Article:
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Scarcity Why Having Too Little Means So Much ePUB ñ

Librarian's Note this is an alternate cover edition ISBN 9781846143458A surprising and intriguing examination of how scarcity—and our flawed responses to it—shapes our lives our society and our cultureWhy do successful people get things done at the last minute? Why does poverty persist? Why do organizations get stuck firefighting? Why do the lonely find it hard to make friends? These questions seem unconnected yet Sendhil Mullainathan and Eldar Shafir show that they are all are examples of a mind set produced by scarcityDrawing on cutting edge research from behavioral science and economics Mullainathan and Shafir show that scarcity creates a similar psychology for everyone struggling to manage with less than they need Busy people fail to manage their time efficiently for the same reasons the poor and those maxed out on credit cards fail to manage their money The dynamics of scarcity reveal why dieters find it hard to resist temptation why students and busy executives mismanage their time and why sugarcane farmers are smarter after harvest than before Once we start thinking in terms of scarcity and the strategies it imposes the problems of modern life come into sharper focusMullainathan and Shafir discuss how scarcity affects our daily lives recounting anecdotes of their own foibles and making surprising connections that bring this research alive Their book provides a new way of understanding why the poor stay poor and the busy stay busy and it reveals not only how scarcity leads us astray but also how individuals and organizations can better manage scarcity for greater satisfaction and successhttpusmacmillancomscarcitySend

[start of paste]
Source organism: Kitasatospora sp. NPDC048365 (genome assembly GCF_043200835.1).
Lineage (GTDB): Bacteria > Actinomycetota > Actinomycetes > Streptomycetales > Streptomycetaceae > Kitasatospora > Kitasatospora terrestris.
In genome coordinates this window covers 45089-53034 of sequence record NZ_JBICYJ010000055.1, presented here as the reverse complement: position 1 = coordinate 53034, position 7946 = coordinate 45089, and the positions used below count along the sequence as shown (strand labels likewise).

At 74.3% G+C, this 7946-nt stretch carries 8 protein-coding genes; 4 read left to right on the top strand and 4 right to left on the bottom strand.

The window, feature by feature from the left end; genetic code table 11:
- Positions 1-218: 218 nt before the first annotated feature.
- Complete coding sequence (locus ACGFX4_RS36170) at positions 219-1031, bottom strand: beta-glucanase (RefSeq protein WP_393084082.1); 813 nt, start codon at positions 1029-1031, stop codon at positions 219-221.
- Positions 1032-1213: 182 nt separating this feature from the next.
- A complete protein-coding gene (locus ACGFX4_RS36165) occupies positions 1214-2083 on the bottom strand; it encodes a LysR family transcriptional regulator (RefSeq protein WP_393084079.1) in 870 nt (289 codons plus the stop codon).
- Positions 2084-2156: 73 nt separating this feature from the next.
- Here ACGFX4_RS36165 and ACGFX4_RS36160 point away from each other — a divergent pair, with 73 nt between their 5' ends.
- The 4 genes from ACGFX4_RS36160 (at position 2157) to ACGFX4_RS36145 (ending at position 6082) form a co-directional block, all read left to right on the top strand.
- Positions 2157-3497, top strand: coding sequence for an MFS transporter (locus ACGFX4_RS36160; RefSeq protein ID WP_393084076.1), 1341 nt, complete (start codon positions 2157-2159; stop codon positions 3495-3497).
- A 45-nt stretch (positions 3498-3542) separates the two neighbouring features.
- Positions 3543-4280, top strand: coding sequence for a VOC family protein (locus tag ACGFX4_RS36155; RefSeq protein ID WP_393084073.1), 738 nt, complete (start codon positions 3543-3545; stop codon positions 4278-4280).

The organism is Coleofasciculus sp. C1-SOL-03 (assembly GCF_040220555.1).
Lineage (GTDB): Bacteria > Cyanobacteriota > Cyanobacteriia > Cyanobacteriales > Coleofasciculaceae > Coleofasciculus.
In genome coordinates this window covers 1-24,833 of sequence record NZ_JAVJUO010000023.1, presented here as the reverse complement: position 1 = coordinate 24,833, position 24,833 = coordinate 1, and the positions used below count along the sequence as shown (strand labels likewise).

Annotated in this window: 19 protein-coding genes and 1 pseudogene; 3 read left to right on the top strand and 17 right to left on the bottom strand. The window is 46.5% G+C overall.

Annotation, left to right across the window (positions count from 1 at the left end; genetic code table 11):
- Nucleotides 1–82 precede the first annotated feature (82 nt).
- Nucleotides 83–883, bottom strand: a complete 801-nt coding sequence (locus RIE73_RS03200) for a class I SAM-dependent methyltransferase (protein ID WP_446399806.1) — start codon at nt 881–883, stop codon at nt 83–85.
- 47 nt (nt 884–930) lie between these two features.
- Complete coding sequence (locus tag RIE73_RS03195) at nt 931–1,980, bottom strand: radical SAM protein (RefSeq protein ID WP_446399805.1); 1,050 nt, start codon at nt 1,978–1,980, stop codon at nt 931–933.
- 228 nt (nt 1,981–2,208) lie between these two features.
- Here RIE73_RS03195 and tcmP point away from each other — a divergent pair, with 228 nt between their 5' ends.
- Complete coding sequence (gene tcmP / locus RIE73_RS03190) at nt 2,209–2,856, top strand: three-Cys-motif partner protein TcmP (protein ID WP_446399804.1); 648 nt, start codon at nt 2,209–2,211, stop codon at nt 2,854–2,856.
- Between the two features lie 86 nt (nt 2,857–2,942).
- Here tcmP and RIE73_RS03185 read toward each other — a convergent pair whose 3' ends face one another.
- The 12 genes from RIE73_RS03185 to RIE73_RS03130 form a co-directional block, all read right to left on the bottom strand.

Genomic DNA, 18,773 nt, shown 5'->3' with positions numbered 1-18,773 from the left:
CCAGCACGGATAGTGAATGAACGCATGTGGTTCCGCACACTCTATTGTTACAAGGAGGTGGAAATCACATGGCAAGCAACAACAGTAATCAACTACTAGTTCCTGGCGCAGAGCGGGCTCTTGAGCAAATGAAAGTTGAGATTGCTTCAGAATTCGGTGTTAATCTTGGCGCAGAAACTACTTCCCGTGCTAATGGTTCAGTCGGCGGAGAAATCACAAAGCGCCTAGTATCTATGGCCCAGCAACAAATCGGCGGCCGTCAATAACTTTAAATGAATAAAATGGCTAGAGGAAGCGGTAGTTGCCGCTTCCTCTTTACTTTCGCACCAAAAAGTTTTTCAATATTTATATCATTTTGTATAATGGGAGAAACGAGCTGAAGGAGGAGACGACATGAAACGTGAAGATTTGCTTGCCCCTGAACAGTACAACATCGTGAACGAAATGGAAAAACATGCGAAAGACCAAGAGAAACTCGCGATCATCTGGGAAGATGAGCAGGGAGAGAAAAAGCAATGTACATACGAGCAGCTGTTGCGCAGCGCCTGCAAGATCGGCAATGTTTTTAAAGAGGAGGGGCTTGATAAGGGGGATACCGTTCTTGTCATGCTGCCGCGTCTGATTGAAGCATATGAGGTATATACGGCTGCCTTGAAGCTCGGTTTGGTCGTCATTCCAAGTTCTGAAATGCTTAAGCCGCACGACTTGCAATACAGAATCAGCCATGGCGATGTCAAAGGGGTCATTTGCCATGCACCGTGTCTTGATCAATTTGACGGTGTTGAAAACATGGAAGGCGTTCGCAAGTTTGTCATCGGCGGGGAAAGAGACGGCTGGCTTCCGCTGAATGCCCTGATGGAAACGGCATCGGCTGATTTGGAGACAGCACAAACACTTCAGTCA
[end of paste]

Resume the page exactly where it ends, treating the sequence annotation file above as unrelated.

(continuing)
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    Are the poor to blame for their poverty? For their flawed choices?Are the overweight struggling with a diet? What about those who complain of being too busy? What about the lonely?What these have in common is scarcity something that economists have always studied But until fairly recently the idea of studying cognition or feelings from an economic perspective would have been absurd or even heretical The field of behavioral economics and neuroeconomics has changed that and took off like a rocket when Daniel Kahneman a psychologist won the Nobel Prize in Economics What Sendhil Mullainathan and Eldar Shafir focus on is how the human mind functions when it perceives scarcity — there are predictable cognitive changes that most of would describe as seriously dysfunctionalThe term is “scarcity trap” and the basic idea is that our brains so tightly focus on what is so desperately lacking that thinking about anything else becomes tremendously difficult Like several other cognitive problems this was undoubtedly evolutionarily adaptive for our paleolithic ancestors — so under some circumstances it probably remains beneficial but nevertheless outside of our controlThe result is revelatory — there are profound implications for how our governments’ poverty programs should function for what diets are likely to work or even how overly busy parents of newborn or sick etc children reactThis is an important book perhaps even a critical book We all have seen discussions of inequality gain attention across the political spectrum and throughout the world Pikkety’s book brought it to a head in the blogosphere but we’d been watching the Occupy and 99% movement for some time Scarcity Why Having Too Little Means So Much tells us that in many ways the situation is worse than we thought Not only are we tolerating economic and social policies that worsen the situation of and people with each passing year it seems that being poor creates cognitive problems that make the burden even tougher to overcomeScarcity is the curse The subconscious perception of scarcity changes how we think in ways that are detrimental to escaping whatever is causing scarcity in the first placeThis probably wasn’t always so We can imagine once upon a time a world that was so much less complicated that the mechanisms described here didn’t backfire and instead helped those individuals get back on their feetNote that poverty while it is the form of scarcity that deserves the most attention is definitely not the only one that is addressed in the book More on that belowThat scarcity is the cause of the problem and not the result requires a significant conceptual reframingLet’s go through the paradigm they lay outThe authors start out exploring focus under conditions of scarcity If two people are told to identify words flashing very very quickly before them on a screen it turns out that hunger will increase the effectiveness of recognition of words associated with food without decreasing effectiveness of other words This focus is a good thing right? There are many many examples where that is precisely what we wantWhat is happening is that scarcity causes adjustments to be made by unconscious parts of the brain and the attention of our conscious brain is much easily “captured” by stimuli that respond to that scarcity We can’t control it we can’t avoid it — that point is made time and again by the evidence presented hereThe word they use to describe this is tunneling When scarcity causes us to focus we descend into a cognitive tunnel and aspects of the world that don’t deal with that all important need become increasingly invisible to us We can even become completely oblivious Even when voluntarily focusing this is evident We’ve all been so deeply engrossed in something reading playing a video game watching a tense movie that we are startled by someone telling us they’d been trying to get our attention for some time Those unperceived stimuli have been inhibited from arriving in our awareness Other objectives we might have otherwise thought important can be eliminated from our consideration by goal inhibition A salient example the authors give is the neglect of a firefighter to fasten their seatbelt in the urgent rush from the station to a burning building although the scarcity here is of time not moneyBut if it is scarcity that is causing the tunneling we can’t escape it easily and fall into it readily even when we do escape What tunneling reflects is a lack of bandwidth The term is annoyingly contemporary but quite apropos because like the cyber term it encompasses two related but different resources Tunneling taxes both our cognitive capacity ie “intelligence” as well as our executive control ie “discipline” Another way of perceiving this tunneling is very revealing A common way of prioritizing a to do list is to rank each item by both urgency and importance Something that is urgent but not important might be ranked higher than something that is important but not urgent correct? Tunneling forces us to focus intensely on this urgent need even if our rationalconscious mind would prefer to treat something else as critical This seems counterintuitive but the book provides plenty of supporting evidence What this means is that what is merely important but not urgent is consistently suppressed For example replacing seriously worn tires on the car is important of course but at no point is it necessarily urgent — until it is too late Dental care same thing Budgeting for long term but completely predictable expenditure is important but to someone tunneling through life with two jobs with variable hours child care troubles etc — they will very often be surprised to discover that something important has crept up on themEven when they emerge from that cognitive tunnel their troubles won’t be over of course This is where juggling comes in suddenly all those other important things are visible but there isn’t enough time or energy or slack to consider them much less money in the bank account The stress is likely to kick them straight back into a scarcity mindset one where the “bandwidth tax” imposed by scarcity affects their intelligence and disciplineJust to remind us that all of these problems aren’t just relegated to the poor who we might privately suspect are dysfunctional anyway the authors provide several counterexamplesBy way of an empirical analysis they quiz strangers in a mall After getting some socioeconomic data the intelligence of the participants is tested Then they are asked a key question and then their intelligence is tested some The key question is one designed to selectively trigger the scarcity capture phenomena Half of the subjects are asked how they would deal with a sudden emergency car repairs that cost about 150 for the other half the figure is bumped up to 1500 For those at the high end of the economic scale there was no change in the intelligence testing But for those downscale the later questions showed a significant cognitive deficit as much as fourteen IQ points which at least temporarily would make them “borderline deficient”Another empirical study looked at how air traffic controllers interact with their families On days when the air traffic load was low the controllers had a cognitively easy day and went home and appeared to engage with their children in a stereotypically upper or middle class manner On days when the job was especially tough their interactions with their family were troubled and reminiscent of a stereotypical lower class familyThe effect of scarcity is seen across cultures and in diverse domains Quite a few of the studies cited take place among struggling farmers or impoverished street vendors in India Others involve struggles with diets a “scarcity” of permissible calories in effect or loneliness a “scarcity” of social interaction In fact the book is chock full of interesting examples Some are illustrative just so stories or telling anecdotes but the forty pages of endnotes are tied to the large volume of empirical evidence This weight of substantiation is necessary because the message is counter paradigmatic While we often remind ourselves not to blame the victim in some contexts that is still pervasive in many domains Even among those on the political left policies often assume that the poor don’t understand something when the theory of scarcity induced cognitive deficits would tell us instead that they don’t have the moneytimeenergy to act on what they often quite well know The numerous examples of how busyness or dietary failures among the not impoverished leads to the same kind of flawed behavior is a salutary reminder that this isn’t a phenomena of poverty but part of human cognition Unfortunately the mass of examples gets in the way of clarity There might be too much narrative those that are unfamiliar with the state of cognitive research might be uneasy enough with the evolving argument and dismiss the conclusions sticking with their preexisting opinions Actually it is worse most people whose preexisting opinions lean in the other direction are probably wary enough of cognitive research that they won’t even open this bookEven if this book was only about poverty the implications really are staggering As the authors say “one prevailing view explains the strong correlation between poverty and failure to make good choices in life etc by saying that failure causes poverty Our data suggest causality runs at least as strongly in the other direction that poverty — the scarcity mindset — causes failure” This book tells us that we should be reexamining all of our policies and social adjustment mechanisms from a different angle not just because they would be effective but also because of the fundamental unfairness of creating obstacles that perversely can make peoples’ situation worseBut this is an academic book There is no sense of outrage to incite change through passion It doesn’t make the dire predictions of Piketty stirring controversy and wider discussion Many of those reading this will respond “Oh yeah Duh”This is a five star book because awareness of this theory and its profound social and political implications needs to be elevated Please read it even as a self help book in your own life I rearranged my daily habits to make sure this review got written — something that otherwise I might have considered important but not quite urgent But the goal really is to think about it enough that it changes one’s perspective of the struggle of many of our fellow humans                      ❦2016 update Good tie in to the current political discussion about how economic injustice leads to social injustice The Psychological Argument for a Universal Basic Income Personally I think the best argument for a UBI instead of a higher Minimum Wage is that the technological unemployment of the coming decades is going to make it harder and harder for many people to be employed at all and a high Minimum Wage isn’t much of a social safety net for the unemployed I haven’t seen a plausible plan for a UBI yet but it is probably going to be needed for social stability                      ❦                       ❦Excellent reviews and articles from around the web• From the Economist Days late dollars short Those with too little have a lot on their mind• From the New York Review of Books It Captures Your Mind• From the Guardian Scarcity Why Having Too Little Means So Much A study showing how poverty impairs judgment has far reaching implications• From Pacific Standard How Being Poor Makes You Poor New research shows how poverty can often be a self perpetuating trap• From the author Sendhil Mullainathan in the New York Times The Mental Strain of Making Do With Less